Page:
One of my blog readers asked me not long ago...
"If a physical therapist is performing the therapy then isn't it, by definition, skilled therapy?"I wasn't sure whether I should cry or laugh at the innocence, the naiveté displayed by this statement.
Over 40% of PT charges are reported to lack documentation supporting 'skilled therapy' - the result is 'maintenance therapy' unbillable to Medicare or most third party payers.
Skilled therapy has been in the Medicare Manuals since at least 1988, according to my research. The enforcement of skilled therapy, however, by the self-appointed police of documentation, those ghosts of past PT professors professing to know, from your notes, the level of your intent, skill, intelligence, care and effort that went into getting your patient better has only emerged since the early part of the 21st century.
Skilled therapy emerged from skilled nursing facilities where many people went following an acute hospitalization. Medicare began in 1965 as a program for treating acute, short-term medical problems for which a cure could be expected. For those persons, with 2-5 chronic conditions like...
- congestive heart failure
- obstructive pulmonary disease
- mental disorders
Often, there is no 'cure' for these conditions so Medicare mandated 'skilled therapy' as a way to ensure that certified professionals provided services and that patient safety was maintained.
Skilled Therapy and 'Progress'
Progress, the "improvement standard" so often unattainable in skilled nursing, is required in outpatient physical therapy. Getting and keeping people living independently keeps them in the lowest cost healthcare setting in America, their homes.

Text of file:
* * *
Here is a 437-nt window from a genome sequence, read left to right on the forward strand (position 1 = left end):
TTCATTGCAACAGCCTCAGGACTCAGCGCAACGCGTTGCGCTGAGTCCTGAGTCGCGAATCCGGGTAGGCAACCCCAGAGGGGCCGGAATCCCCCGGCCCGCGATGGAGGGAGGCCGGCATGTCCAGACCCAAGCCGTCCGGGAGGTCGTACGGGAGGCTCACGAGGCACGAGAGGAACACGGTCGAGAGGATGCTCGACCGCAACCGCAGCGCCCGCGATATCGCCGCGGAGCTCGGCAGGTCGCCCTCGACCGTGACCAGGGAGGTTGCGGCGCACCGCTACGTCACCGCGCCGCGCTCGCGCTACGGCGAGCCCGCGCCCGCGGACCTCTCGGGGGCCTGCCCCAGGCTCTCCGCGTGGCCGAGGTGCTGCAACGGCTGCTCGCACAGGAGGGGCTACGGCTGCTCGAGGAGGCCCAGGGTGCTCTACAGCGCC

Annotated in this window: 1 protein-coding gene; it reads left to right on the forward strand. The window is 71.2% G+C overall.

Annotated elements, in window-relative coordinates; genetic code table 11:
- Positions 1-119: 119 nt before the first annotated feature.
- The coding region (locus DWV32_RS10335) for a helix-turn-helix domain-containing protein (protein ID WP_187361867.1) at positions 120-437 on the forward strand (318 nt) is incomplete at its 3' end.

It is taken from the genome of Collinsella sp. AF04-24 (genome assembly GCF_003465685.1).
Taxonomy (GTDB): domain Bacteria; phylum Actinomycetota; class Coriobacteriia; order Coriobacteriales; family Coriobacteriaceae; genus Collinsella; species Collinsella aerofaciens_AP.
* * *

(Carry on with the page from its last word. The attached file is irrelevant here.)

Nevertheless, local contractors have been criticized for applying an "improvement standard" as a way to deny needed care and save money...
"...for certain services, such as outpatient therapy services, Medicare's policies impose improvement standards that are inconsistent with the statute.An improvement standard in outpatient therapy clinics is less problematic today than it was when those words were written (2003). Today, about 48% of physical therapists use outcome measures - most of those are probably self-report measures like the...
The Medicare statute does not demand a showing of improvement to find services medically necessary or to cover treatment of an illness or an injury.
The statutory criterion for treatment of an illness or injury applies regardless of where the covered service is provided, be it in a skilled nursing facility, at home, or as an outpatient."
- OPTIMAL scale
- Oswestry scale
- Fear-Avoidance Beliefs scale
- Lower Extremity Functional scale
- Shoulder Pain and Disability scale
But, skilled therapy remains problematic.
Today, the search for 'skilled therapy' in PT notes and charts is an arbitrary scavenger hunt - paying off for auditors in daily notes when the PT is tired, busy, brief or vague.
Why not use specific evidence-based criteria: numbers, valid tests & measures, standardized outcomes and daily measurements centered on patient function?
I recommend physical therapists trade our allegiance to our 'old' practice patterns, based on observation and experience, for 'new' evidence based predictive models in exchange for immunity from the scourge of skilled therapy denials in Medicare audits.